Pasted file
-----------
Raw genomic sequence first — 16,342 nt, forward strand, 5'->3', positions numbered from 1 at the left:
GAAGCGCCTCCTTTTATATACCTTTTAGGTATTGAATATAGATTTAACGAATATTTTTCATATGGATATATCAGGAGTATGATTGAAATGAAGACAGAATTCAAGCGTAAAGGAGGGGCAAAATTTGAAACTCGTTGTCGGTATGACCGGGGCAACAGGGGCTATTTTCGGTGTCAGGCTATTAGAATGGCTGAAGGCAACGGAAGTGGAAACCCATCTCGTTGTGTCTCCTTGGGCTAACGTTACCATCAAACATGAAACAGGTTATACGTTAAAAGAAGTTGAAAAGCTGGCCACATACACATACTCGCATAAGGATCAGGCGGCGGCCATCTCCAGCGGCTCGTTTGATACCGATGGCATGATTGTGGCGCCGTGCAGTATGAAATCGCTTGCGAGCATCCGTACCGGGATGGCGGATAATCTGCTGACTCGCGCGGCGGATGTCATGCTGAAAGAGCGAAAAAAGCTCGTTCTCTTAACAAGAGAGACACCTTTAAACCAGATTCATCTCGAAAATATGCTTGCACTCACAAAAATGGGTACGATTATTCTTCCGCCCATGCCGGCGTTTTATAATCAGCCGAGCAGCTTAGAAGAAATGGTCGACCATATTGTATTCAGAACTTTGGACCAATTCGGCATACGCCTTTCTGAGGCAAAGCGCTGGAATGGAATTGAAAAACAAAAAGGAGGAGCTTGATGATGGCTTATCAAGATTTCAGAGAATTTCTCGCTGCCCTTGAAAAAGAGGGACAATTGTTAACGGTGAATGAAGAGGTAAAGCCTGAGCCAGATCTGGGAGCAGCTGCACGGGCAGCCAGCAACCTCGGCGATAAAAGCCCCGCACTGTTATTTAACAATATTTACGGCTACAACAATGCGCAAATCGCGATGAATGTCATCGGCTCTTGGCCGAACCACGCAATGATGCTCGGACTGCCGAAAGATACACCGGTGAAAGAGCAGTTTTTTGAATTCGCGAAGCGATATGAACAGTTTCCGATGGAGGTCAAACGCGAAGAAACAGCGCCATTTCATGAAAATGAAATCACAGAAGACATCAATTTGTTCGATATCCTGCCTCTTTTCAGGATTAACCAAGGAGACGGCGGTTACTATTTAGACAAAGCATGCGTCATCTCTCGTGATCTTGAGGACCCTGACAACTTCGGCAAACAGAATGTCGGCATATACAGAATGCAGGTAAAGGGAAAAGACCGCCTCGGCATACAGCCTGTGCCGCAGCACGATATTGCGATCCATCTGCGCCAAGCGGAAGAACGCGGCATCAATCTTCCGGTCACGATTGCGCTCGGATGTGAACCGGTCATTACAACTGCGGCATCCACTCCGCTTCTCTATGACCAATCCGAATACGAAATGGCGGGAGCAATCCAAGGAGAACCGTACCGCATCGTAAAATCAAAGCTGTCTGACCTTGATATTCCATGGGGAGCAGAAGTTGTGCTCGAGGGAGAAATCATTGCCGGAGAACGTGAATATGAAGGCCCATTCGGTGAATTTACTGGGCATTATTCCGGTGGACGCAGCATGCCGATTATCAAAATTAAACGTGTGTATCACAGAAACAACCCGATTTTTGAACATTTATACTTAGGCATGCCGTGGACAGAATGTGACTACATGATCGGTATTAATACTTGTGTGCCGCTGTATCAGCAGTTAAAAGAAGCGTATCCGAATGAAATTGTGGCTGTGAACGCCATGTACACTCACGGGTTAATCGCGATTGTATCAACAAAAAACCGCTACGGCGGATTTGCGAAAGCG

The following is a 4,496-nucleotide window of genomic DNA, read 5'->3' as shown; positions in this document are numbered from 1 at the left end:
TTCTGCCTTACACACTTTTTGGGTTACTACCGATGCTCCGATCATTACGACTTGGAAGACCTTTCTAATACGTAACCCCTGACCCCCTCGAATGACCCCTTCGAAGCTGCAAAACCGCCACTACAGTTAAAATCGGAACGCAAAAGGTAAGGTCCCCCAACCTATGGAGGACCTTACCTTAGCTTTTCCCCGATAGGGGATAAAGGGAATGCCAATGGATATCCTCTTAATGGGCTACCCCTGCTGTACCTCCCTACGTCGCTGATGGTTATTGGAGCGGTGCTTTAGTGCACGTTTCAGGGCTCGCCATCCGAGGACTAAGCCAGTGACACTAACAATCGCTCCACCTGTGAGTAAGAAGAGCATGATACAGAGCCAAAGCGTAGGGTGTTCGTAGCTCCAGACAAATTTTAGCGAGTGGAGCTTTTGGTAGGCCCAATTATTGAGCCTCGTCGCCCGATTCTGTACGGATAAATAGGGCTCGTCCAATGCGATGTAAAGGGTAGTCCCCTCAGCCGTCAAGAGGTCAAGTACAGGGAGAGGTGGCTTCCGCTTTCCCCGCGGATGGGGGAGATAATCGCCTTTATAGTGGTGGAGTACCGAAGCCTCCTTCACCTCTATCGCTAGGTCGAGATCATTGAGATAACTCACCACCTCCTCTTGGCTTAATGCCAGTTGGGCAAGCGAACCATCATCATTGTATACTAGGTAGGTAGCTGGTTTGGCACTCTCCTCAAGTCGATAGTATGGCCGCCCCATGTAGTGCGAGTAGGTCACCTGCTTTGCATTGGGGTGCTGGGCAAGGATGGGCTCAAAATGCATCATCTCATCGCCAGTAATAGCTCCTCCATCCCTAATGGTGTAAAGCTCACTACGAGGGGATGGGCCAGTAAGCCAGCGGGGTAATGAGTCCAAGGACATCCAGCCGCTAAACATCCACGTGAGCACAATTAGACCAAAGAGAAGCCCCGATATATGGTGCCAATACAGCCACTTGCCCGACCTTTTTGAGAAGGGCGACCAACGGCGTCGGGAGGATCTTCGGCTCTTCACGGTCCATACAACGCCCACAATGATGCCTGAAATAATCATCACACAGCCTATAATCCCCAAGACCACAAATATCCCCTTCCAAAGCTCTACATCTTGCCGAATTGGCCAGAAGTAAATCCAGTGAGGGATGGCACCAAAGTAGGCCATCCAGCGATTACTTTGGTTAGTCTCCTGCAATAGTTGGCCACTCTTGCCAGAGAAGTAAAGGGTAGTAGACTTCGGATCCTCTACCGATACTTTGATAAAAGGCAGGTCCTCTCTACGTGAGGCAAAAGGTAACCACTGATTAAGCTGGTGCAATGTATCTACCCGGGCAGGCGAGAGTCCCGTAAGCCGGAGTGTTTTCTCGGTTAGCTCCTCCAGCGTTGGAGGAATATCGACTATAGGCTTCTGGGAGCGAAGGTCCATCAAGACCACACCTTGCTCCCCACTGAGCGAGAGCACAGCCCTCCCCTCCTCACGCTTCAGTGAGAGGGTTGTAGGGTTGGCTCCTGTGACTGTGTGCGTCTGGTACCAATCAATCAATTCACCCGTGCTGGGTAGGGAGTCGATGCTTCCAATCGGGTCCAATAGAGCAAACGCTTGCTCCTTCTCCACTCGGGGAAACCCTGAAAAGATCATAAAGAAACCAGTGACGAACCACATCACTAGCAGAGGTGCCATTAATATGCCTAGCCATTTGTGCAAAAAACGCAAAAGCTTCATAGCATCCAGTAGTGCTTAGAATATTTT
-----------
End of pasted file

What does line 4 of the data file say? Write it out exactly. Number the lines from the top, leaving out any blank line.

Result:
TTCTGCCTTACACACTTTTTGGGTTACTACCGATGCTCCGATCATTACGACTTGGAAGACCTTTCTAATACGTAACCCCTGACCCCCTCGAATGACCCCTTCGAAGCTGCAAAACCGCCACTACAGTTAAAATCGGAACGCAAAAGGTAAGGTCCCCCAACCTATGGAGGACCTTACCTTAGCTTTTCCCCGATAGGGGATAAAGGGAATGCCAATGGATATCCTCTTAATGGGCTACCCCTGCTGTACCTCCCTACGTCGCTGATGGTTATTGGAGCGGTGCTTTAGTGCACGTTTCAGGGCTCGCCATCCGAGGACTAAGCCAGTGACACTAACAATCGCTCCACCTGTGAGTAAGAAGAGCATGATACAGAGCCAAAGCGTAGGGTGTTCGTAGCTCCAGACAAATTTTAGCGAGTGGAGCTTTTGGTAGGCCCAATTATTGAGCCTCGTCGCCCGATTCTGTACGGATAAATAGGGCTCGTCCAATGCGATGTAAAGGGTAGTCCCCTCAGCCGTCAAGAGGTCAAGTACAGGGAGAGGTGGCTTCCGCTTTCCCCGCGGATGGGGGAGATAATCGCCTTTATAGTGGTGGAGTACCGAAGCCTCCTTCACCTCTATCGCTAGGTCGAGATCATTGAGATAACTCACCACCTCCTCTTGGCTTAATGCCAGTTGGGCAAGCGAACCATCATCATTGTATACTAGGTAGGTAGCTGGTTTGGCACTCTCCTCAAGTCGATAGTATGGCCGCCCCATGTAGTGCGAGTAGGTCACCTGCTTTGCATTGGGGTGCTGGGCAAGGATGGGCTCAAAATGCATCATCTCATCGCCAGTAATAGCTCCTCCATCCCTAATGGTGTAAAGCTCACTACGAGGGGATGGGCCAGTAAGCCAGCGGGGTAATGAGTCCAAGGACATCCAGCCGCTAAACATCCACGTGAGCACAATTAGACCAAAGAGAAGCCCCGATATATGGTGCCAATACAGCCACTTGCCCGACCTTTTTGAGAAGGGCGACCAACGGCGTCGGGAGGATCTTCGGCTCTTCACGGTCCATACAACGCCCACAATGATGCCTGAAATAATCATCACACAGCCTATAATCCCCAAGACCACAAATATCCCCTTCCAAAGCTCTACATCTTGCCGAATTGGCCAGAAGTAAATCCAGTGAGGGATGGCACCAAAGTAGGCCATCCAGCGATTACTTTGGTTAGTCTCCTGCAATAGTTGGCCACTCTTGCCAGAGAAGTAAAGGGTAGTAGACTTCGGATCCTCTACCGATACTTTGATAAAAGGCAGGTCCTCTCTACGTGAGGCAAAAGGTAACCACTGATTAAGCTGGTGCAATGTATCTACCCGGGCAGGCGAGAGTCCCGTAAGCCGGAGTGTTTTCTCGGTTAGCTCCTCCAGCGTTGGAGGAATATCGACTATAGGCTTCTGGGAGCGAAGGTCCATCAAGACCACACCTTGCTCCCCACTGAGCGAGAGCACAGCCCTCCCCTCCTCACGCTTCAGTGAGAGGGTTGTAGGGTTGGCTCCTGTGACTGTGTGCGTCTGGTACCAATCAATCAATTCACCCGTGCTGGGTAGGGAGTCGATGCTTCCAATCGGGTCCAATAGAGCAAACGCTTGCTCCTTCTCCACTCGGGGAAACCCTGAAAAGATCATAAAGAAACCAGTGACGAACCACATCACTAGCAGAGGTGCCATTAATATGCCTAGCCATTTGTGCAAAAAACGCAAAAGCTTCATAGCATCCAGTAGTGCTTAGAATATTTT